Summer in England is a rare thing, but we have had an overflowing bounty of gorgeous, sunny, and hot weather for the past three weeks and counting! So it’s natural that the heat would go to my brain and cause me to make some out-of-character sewing choices, right?
As I revealed last week, this manifested in the form of some super-bright pink trousers, and a teeshirt made from cream stretch lace:
The lace teeshirt was ridiculously quick to sew up – I’ve had the lace in my stash for several years now after buying it at Tissu Dreyfus on one of my Paris trips, and some of you may even remember it from when I used it on a long-sleeved KnipMode tee. I love that those photos were in the snow and now I’m using it again in a heatwave! I just used my knit sloper I’d drafted from the Kristina Shin book, only I levelled off the sleeve hem rather than the usual scoop.
The construction was identical to any other teeshirt, and the only real point of note here is in the neckline binding – I didn’t have any matching cream jersey, and I didn’t want to just fold it under and topstitch, so I had the great idea to use the selvedge as a band, and just overlocked it in place. It matches, it’s lightweight, and it’s guaranteed not to fray!
The trousers were much more interesting from a construction standpoint! I had a bunch of Mood fuchsia stretch cotton sateen leftover from my fuchsia party dress (which is still my go-to party dress btw – I’m getting lots of wear out of that!) and I knew I wanted some fun Spring/Summer trousers. In my original Spring/Summer 2013 ideas, I thought I’d reuse the Burda Jan 12 pattern I’d made in grey flannel, but then I really wanted to try a StyleArc trouser pattern, and I already had the Jasmine pattern to hand, and it’s for stretch wovens. Perfect!
Things I like about the Jasmine pattern:
- The pocket shape – I’ve not seen this angular shape anywhere else!
- The drafting – everything matched up perfectly and easily
- The curved back yoke & no back waistband design
- The extended front pocket yoke (see below)
- The curved front waistband drafting
Things I don’t like about the Jasmine pattern:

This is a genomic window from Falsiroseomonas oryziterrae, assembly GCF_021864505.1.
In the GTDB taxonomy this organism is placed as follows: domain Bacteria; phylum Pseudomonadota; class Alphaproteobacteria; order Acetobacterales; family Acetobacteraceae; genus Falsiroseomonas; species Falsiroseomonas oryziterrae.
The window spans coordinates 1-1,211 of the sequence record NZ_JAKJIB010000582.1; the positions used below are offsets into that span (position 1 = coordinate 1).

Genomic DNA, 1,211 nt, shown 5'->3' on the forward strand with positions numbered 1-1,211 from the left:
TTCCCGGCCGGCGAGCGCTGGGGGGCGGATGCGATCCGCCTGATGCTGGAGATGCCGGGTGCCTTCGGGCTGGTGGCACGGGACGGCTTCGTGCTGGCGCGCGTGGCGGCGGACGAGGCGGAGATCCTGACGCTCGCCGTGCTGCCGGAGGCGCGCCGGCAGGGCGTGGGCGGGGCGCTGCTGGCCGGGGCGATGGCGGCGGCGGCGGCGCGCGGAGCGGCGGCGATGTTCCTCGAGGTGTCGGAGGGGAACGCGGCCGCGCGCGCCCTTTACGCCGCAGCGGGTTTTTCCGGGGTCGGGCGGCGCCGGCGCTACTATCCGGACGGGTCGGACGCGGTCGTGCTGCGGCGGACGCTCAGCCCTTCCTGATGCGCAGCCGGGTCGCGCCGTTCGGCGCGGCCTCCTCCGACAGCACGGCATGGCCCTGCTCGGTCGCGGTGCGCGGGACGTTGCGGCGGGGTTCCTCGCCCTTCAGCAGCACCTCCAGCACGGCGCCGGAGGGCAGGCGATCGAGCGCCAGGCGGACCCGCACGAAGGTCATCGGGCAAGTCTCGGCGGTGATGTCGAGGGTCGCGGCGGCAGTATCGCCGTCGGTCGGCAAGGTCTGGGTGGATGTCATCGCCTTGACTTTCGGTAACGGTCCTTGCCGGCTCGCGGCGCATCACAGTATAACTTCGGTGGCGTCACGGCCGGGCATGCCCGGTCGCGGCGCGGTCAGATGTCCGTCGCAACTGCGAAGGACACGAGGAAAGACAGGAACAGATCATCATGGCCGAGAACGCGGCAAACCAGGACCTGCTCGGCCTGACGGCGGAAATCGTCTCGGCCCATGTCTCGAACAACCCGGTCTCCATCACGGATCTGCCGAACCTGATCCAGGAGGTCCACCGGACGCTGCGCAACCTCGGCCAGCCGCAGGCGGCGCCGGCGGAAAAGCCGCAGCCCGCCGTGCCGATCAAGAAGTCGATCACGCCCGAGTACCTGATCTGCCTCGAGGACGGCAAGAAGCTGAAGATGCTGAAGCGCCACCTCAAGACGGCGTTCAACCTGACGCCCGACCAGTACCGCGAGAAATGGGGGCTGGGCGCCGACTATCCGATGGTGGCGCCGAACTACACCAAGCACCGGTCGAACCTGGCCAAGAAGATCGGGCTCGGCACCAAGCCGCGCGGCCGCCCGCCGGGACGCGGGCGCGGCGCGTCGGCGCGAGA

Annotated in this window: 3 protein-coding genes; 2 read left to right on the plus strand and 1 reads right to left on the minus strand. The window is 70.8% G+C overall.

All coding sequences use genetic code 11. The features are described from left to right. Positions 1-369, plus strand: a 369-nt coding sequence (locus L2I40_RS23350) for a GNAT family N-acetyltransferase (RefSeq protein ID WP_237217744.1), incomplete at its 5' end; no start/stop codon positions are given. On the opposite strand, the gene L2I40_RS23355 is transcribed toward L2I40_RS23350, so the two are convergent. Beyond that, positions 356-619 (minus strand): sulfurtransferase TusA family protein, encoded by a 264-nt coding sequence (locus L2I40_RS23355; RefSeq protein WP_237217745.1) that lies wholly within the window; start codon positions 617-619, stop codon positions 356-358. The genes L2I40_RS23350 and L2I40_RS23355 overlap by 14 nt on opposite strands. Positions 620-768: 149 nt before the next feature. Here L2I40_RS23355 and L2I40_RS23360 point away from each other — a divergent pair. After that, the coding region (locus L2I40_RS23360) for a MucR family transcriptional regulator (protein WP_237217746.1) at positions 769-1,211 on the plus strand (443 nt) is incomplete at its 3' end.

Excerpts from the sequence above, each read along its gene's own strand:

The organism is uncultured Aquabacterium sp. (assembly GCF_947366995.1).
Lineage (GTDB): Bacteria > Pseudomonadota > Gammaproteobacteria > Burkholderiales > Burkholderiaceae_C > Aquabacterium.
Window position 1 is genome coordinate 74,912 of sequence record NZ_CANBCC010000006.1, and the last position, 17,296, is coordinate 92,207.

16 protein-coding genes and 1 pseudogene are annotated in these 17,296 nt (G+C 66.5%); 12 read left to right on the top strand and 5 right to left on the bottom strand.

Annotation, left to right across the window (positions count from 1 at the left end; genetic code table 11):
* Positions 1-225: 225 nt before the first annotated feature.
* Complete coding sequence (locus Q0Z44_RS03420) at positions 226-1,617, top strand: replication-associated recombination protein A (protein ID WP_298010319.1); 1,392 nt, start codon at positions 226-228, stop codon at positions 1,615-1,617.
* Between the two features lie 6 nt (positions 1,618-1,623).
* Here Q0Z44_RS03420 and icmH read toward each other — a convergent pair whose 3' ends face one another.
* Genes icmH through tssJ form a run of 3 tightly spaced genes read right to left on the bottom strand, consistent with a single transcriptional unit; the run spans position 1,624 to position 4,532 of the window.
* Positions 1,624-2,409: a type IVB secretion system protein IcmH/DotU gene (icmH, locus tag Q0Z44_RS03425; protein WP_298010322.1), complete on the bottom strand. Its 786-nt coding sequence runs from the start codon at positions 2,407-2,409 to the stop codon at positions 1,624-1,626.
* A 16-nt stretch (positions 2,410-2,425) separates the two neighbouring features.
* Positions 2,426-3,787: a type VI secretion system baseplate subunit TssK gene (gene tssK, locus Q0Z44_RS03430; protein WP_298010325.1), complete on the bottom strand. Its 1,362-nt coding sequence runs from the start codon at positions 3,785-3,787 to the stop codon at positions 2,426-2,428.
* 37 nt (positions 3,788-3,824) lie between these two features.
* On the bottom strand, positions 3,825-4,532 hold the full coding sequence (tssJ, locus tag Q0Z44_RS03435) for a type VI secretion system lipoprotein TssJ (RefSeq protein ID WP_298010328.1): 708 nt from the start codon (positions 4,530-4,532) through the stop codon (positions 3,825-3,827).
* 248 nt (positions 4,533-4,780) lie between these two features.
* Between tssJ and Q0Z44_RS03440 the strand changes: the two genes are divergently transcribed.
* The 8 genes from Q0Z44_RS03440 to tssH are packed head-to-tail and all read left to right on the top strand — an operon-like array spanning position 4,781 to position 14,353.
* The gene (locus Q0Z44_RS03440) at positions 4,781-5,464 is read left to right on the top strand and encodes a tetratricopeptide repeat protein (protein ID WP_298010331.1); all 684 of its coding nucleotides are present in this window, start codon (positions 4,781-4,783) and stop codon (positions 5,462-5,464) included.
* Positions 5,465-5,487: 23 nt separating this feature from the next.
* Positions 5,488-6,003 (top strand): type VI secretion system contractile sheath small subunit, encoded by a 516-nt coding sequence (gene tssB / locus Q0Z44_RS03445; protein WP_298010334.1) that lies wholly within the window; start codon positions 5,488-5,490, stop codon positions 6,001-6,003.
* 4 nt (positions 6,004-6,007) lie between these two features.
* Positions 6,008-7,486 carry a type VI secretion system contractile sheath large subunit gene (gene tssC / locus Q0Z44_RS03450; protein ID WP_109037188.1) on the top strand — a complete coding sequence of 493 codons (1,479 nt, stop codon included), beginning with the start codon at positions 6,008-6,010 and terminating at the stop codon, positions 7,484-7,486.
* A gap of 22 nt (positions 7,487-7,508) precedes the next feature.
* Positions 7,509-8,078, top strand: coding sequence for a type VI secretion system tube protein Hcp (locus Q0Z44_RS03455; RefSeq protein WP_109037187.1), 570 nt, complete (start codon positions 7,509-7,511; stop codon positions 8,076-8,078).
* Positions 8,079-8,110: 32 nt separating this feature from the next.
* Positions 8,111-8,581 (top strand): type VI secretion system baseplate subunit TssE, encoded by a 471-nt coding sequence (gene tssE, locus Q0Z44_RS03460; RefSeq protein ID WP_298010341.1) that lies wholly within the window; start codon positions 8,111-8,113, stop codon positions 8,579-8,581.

- The fly-front zipper instructions (I’m totally just using my regular Burda method next time!)
- The separate fly facing (which adds seam bulk when it could just be a fold)
- The Left & Right front waistband pieces are mislabelled (they need to be swapped!)
- The extended pocket yoke as drafted could only be sewn in the same stretch woven – negating any stomach-flattening effect! (see below)
- The weird CB bubbling above the bum (partially fixed in the yoke area, but still visible below)
A note on the extended pocket yoke – I absolutely, totally love it when trouser patterns do this, either on the pocket lining piece or the pocket yoke. Burda often have this but Jalie’s jeans pattern does it best – they have you cut the pocket yoke out of non-stretch lining fabric, but topstitch a bit of the exterior fabric over the pocket opening area so it looks seamless from the front. This both reduces bulk in the pocket bag and means you get non-stretch fabric extending to the centre front fly right over your gut, which holds things in nicely!
So I made a slight modification to the pocket here to mimic the Jalie jeans pattern – I cut the pocket yoke from lining fabric, then drafted a small overlay piece where the pocket opening is, plus a bit extra just to be sure. I cut this out of the pink sateen and topstitched it onto the lining yoke. You can see on the inside that the pocket bag is just the normal size – it doesn’t extend all the way to the CF (shown here on the left), too!
I didn’t find the order of construction to be all that helpful in this pattern – I read through them, but then ended up using my own, preferred order of construction anyway (apart from the fly-front zipper, where I used their instructions and then didn’t like!). Also, I chose to join the back to the back yoke, and join the front waistband to the front, sew the side seams, then treat the inner waistband and the inner yokes as a “waistband” and stitch in the ditch to hold it in.
I also deviated on the fastening – I didn’t have a suitable shocking pink button so I went for a trouser hook instead!
I’m quite tall at 5’8” (and mostly leg), but I had to chop off a good 2 inches from the bottoms of the hems, and I still had room for a generous 1 1/4” hem, so I think these must be drafted to be long and worn with heels. Overall, I think the fit is okay with these, but I’ve noticed in these photos that they’re not as spot-on as Burda are for me, especially around the bum where there’s some extra space I could’ve pinched out. They’re a fun wear for the spring and summer, but were I to make this pattern again for more regular wear I’d definitely make some fitting tweaks.
However, the drafting is perfect on these and straight leg shaping of these trousers is really flattering – not too wide and not too skinny, either. I’d definitely consider sewing them again, albeit maybe in a more subdued shade!. The things I didn’t like about them are easily fixed, and I’ll know in future to just sew the fly-front zipper the way I know by heart!
Annoyingly, I finished 95% of these trousers well over a week ago, but I was so busy in the evenings last week that I didn’t eat dinner before 10pm on any night, and I only managed to sew on half the trouser hook in the whole week. So I had to wait for the (only slightly less busy weekend) to sew on the other half and sew the hems!